New figures cast doubts on effectiveness of hunting ban

Huntsman New figures raise fresh doubts over the effectiveness of the hunting ban

Figures obtained by BBC One's Sunday Politics programme in the Midlands reveal the number of prosecutions brought under the Hunting Act in our part of the country since it came into force in 2005.

Just one!

Our Freedom of Information request to the Crown Prosecution Service also reveals that the case in question involved not fox hunting, but hare coursing, in Warwickshire, six years ago.

The penalty imposed in this case is not clear, but breaches of the law can lead to a fine of up to £5,000 and the possible forfeiture of any dogs or vehicles involved in the offence.

Blair's biggest regret

Our findings are bound to cast fresh doubts on the effectiveness of a ban introduced only after an epic of public and Parliamentary angst during the early years of the Blair government.

After leaving office, the former Prime Minister wrote in his autobiography, The Journey, that the ban had been his biggest regret.

A hunt A traditional hunt in the days before the hunting ban came into operation

Far from putting a stop to this traditional country pursuit (sic), latest figures from the Countryside Alliance suggest more people are riding to hounds than before the ban on chasing down the fox came in!

But the League Against Cruel Sports tell us it still has public opinion on its side.

It commissioned an IPSOS-MORI poll in 2010 in which 76% of their 2,000 respondents supported the ban on fox hunting remaining in force, 18% wanted it repealed, with 6% undecided.

So what now for the government's pledge, enshrined in the Coalition Agreement, to allow MPs a free vote on the repeal of the Hunting Act before the next election?

The Masters of the Warwickshire Hunt tell us they are not expecting Parliament to reopen the question in the near future.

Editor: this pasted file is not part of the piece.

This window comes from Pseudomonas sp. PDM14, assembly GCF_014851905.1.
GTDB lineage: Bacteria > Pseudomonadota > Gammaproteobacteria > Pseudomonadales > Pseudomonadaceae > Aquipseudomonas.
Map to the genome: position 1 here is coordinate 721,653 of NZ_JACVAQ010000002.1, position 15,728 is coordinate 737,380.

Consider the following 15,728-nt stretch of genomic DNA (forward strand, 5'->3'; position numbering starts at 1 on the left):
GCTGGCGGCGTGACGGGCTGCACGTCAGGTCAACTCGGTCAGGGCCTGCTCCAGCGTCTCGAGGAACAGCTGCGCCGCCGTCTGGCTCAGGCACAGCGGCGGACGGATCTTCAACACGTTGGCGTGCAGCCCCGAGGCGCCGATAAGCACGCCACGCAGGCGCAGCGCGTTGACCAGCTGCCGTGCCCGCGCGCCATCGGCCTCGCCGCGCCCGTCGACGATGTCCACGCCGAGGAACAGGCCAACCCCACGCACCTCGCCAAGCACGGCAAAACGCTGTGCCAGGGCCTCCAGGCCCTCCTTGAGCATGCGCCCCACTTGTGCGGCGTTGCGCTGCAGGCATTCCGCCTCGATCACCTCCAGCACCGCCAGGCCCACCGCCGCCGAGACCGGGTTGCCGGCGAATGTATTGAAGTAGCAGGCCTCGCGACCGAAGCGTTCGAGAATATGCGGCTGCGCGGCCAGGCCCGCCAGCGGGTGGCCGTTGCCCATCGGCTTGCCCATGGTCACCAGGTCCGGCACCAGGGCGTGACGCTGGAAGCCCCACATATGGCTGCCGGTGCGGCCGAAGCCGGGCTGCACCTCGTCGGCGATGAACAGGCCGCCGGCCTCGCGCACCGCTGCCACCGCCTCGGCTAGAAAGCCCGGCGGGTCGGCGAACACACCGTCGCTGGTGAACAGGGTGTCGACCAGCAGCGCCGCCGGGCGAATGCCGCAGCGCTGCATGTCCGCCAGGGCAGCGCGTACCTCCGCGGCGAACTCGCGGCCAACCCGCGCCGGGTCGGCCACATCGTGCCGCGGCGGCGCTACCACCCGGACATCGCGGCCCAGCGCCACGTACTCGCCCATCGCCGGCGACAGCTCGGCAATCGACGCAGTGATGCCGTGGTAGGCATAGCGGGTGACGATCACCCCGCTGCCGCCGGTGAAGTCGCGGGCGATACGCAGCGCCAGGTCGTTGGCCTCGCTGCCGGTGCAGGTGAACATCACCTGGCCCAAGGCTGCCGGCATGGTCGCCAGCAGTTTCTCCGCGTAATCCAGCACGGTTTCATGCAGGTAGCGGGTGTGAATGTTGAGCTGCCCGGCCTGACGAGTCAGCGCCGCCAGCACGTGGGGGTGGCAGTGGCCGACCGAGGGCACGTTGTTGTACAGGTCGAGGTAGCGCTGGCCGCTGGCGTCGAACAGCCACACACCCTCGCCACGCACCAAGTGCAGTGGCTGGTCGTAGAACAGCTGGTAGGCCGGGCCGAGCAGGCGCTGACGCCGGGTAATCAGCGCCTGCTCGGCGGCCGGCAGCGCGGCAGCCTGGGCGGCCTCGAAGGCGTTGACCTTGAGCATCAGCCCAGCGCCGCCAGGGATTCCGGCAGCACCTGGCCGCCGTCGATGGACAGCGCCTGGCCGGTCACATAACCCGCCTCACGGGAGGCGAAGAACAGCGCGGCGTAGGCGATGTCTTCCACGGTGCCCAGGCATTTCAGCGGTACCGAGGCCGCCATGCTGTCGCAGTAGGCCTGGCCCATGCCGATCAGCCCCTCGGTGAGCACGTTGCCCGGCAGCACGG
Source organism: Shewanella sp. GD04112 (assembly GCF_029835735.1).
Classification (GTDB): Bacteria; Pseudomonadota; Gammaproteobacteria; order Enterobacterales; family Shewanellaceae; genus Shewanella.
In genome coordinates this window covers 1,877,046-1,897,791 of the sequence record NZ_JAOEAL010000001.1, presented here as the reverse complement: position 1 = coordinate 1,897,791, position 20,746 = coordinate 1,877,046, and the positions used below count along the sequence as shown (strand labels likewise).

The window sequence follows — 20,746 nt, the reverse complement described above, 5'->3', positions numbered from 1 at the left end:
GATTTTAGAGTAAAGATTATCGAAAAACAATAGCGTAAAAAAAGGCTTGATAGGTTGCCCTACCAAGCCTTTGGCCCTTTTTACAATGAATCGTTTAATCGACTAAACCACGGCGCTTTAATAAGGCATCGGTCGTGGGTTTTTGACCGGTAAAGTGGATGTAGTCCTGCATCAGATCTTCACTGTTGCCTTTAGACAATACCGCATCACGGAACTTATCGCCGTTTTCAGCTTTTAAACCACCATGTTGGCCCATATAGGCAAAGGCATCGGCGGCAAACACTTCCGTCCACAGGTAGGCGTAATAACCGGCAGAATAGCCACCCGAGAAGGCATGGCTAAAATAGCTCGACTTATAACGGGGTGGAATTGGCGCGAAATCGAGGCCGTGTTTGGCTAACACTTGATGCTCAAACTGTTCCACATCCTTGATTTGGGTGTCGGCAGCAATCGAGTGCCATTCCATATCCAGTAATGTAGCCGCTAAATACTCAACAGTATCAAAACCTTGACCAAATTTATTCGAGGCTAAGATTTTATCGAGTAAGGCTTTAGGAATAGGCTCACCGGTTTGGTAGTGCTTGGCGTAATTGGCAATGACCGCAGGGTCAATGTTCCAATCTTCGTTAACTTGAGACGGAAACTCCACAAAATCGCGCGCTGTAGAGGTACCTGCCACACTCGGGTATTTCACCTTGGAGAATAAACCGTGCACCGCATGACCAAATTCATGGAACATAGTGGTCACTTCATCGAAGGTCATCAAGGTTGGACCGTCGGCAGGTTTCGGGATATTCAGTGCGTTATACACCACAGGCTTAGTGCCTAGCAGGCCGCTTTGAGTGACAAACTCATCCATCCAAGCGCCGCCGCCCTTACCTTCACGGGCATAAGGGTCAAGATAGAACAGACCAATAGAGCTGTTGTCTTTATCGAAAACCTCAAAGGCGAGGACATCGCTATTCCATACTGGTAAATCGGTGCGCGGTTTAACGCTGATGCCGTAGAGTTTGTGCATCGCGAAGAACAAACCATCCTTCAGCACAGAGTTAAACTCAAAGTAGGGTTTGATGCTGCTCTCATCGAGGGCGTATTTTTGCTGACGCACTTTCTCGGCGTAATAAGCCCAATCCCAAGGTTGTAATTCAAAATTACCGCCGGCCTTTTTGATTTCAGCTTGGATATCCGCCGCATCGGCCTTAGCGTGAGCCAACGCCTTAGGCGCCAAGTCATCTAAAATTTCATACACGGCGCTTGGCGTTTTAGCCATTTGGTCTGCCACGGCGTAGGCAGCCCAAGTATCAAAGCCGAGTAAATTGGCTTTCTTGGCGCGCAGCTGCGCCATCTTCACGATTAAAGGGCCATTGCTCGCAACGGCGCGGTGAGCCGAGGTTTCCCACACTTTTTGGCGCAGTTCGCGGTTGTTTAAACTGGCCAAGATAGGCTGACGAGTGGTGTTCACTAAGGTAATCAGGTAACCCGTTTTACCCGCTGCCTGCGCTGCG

Some MPs believe the electorate would be unimpressed if undue Parliamentary time were devoted to this during a period when the House has more pressing challenges to contend with.

Other priorities?

The Conservative MP for Stratford-on-Avon, Nadhim Zahawi, told us:

"I would like us to get the economy back on an even keel, make sure that we've delivered the reforms that the country really cares about.

Start Quote

Nadhim Zahawi MP

For us to prioritise something that clearly isn't at the top of people's priorities would be completely wrong”

End Quote Nadhim Zahawi MP (Cons)

"For us to prioritise something that clearly isn't at the top of people's priorities would be completely wrong."

I'd love to know your thoughts about this - not so much the well-rehearsed pros and cons of hunting itself as the question whether or not it would be a good or bad use of Parliamentary time?

Go to the comments section below to let me know if you agree with what appears to be majority public opinion.

Or do you think it is a bad law and as such needs to be expunged from the statute book as a matter of urgency?

And I hope you will watch our debate during this week's Sunday Politics from 12.00 on BBC One on Sunday, 12 February 2012.

Remember to follow me on Twitter: PatrickBurnsBBC

Patrick Burns Article written by Patrick Burns Patrick Burns Political editor, Midlands

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  • rate this

    Comment number 2.

    The Hunting Act needs all the loopholes closed, strengthening, and enforcing, not repealing. Many of these people are getting away with illegal hunting day after day in the hunting season because they know they can. It is a cruel and unnecessary pastime - it cannot possibly be called a sport - and it's time these criminals were brought to book like other law breakers

  • rate this

    Comment number 3.

    I agree with might be unworkable in it's current form but that does not mean that the whole idea of banning something as outdated and cruel as Hunting is wrong or that the Act should be repealed. Not when almost 80% of the population want a ban !
    On the contrary, it requires strengthening and proper enforcing.

  • rate this

    Comment number 5.

    It's called democracy where the will of the majority, should in the main be reeflected in our laws.
    I and many others, including farmers who oppose hunting live in rural areas and know exactly what goes on and are against it for that very reason, so please dont use ignorance as your explanation of any opposition you face. !

  • rate this

    Comment number 7.

    Why should fox hunting be exempt from laws we have re animal welfare,its a case of certain people thinking they are above the law, those who carry out this activity are hard pressed to come up with any justification for hunting foxes so out come the same sad exuses, like keeping the fox numbers down etc etc.
    luv the violent hunt supporters, tho what a sad bunch they are.

  • rate this

    Comment number 9.

    This law should be strenghtened, all loop holes closed and then a permanent ban put in place. Blood sports belong in the dark ages, along with those who participate in this cruel vile 'sport'. They have total disregard for the law, and no compassion for our wild life. They class the fox as vermin, whereas they are the real vermin.


Comments 5 of 35



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